Children journey to collect water, Sindh Province, Pakistan, 2013
Bewatoo, Pakistan: Women pull water from a well in the Thar desert, where temperatures hover between 48°C and 50°C on summer days. With an extremely low water table and continuing drought, sometimes water must be hauled from depths of 200ft. ‘Women fall unconscious on their way to these dug wells,’ says Marvi Bheel, a resident of Bewatoo. The journey can take up to three hours.
Drought conditions, Cantareira Reservoir, Sao Paulo, Brazil, 2015
Shrimp fishing, Lake Hong, Hubei Province, China, 2015
Three Gorges dam, China Hydropower projects have had a huge impacts on the Yangtze river. The Three Gorges dam, which stands 185m high and 3,035m wide, was designed to control floods, generate power and aid navigation, but has upset the natural flow of the river. Work is ongoing with the operators of the dam to ensure enough water is being released at key moments, thereby restoring the natural pulse of the river and supporting the needs of wildlife downstream.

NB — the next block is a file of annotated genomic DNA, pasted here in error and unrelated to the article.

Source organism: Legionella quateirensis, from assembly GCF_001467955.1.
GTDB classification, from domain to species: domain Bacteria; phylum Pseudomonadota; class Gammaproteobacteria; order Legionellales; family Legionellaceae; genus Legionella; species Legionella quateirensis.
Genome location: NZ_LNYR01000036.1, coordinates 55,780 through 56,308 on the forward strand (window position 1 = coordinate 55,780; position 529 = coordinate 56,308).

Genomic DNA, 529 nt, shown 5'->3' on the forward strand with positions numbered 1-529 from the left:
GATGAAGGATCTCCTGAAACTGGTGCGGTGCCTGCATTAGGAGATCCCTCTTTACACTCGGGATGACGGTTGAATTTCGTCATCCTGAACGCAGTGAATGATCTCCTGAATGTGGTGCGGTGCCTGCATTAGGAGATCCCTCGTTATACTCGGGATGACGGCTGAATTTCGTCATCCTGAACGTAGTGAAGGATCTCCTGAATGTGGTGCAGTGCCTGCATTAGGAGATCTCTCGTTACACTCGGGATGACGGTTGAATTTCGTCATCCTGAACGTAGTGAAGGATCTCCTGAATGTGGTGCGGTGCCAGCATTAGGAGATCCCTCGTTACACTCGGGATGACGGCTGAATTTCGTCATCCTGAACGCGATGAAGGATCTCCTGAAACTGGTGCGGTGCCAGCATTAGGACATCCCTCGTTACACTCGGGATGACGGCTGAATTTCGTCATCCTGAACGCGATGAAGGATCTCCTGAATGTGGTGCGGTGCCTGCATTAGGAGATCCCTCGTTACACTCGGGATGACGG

The Yangtze basin supports 450 million people and stretches 6,300 kilometres from high in the Tibetan plateau to the East China Sea at Shanghai.
Women and children collect drinking water from a well in Osukputu, Benue, Nigeria. According to WaterAid, 57 million people in Nigeria do not have access to safe water.
WaterAid also state that more than 770 million people do not have access to adequate sanitation in India.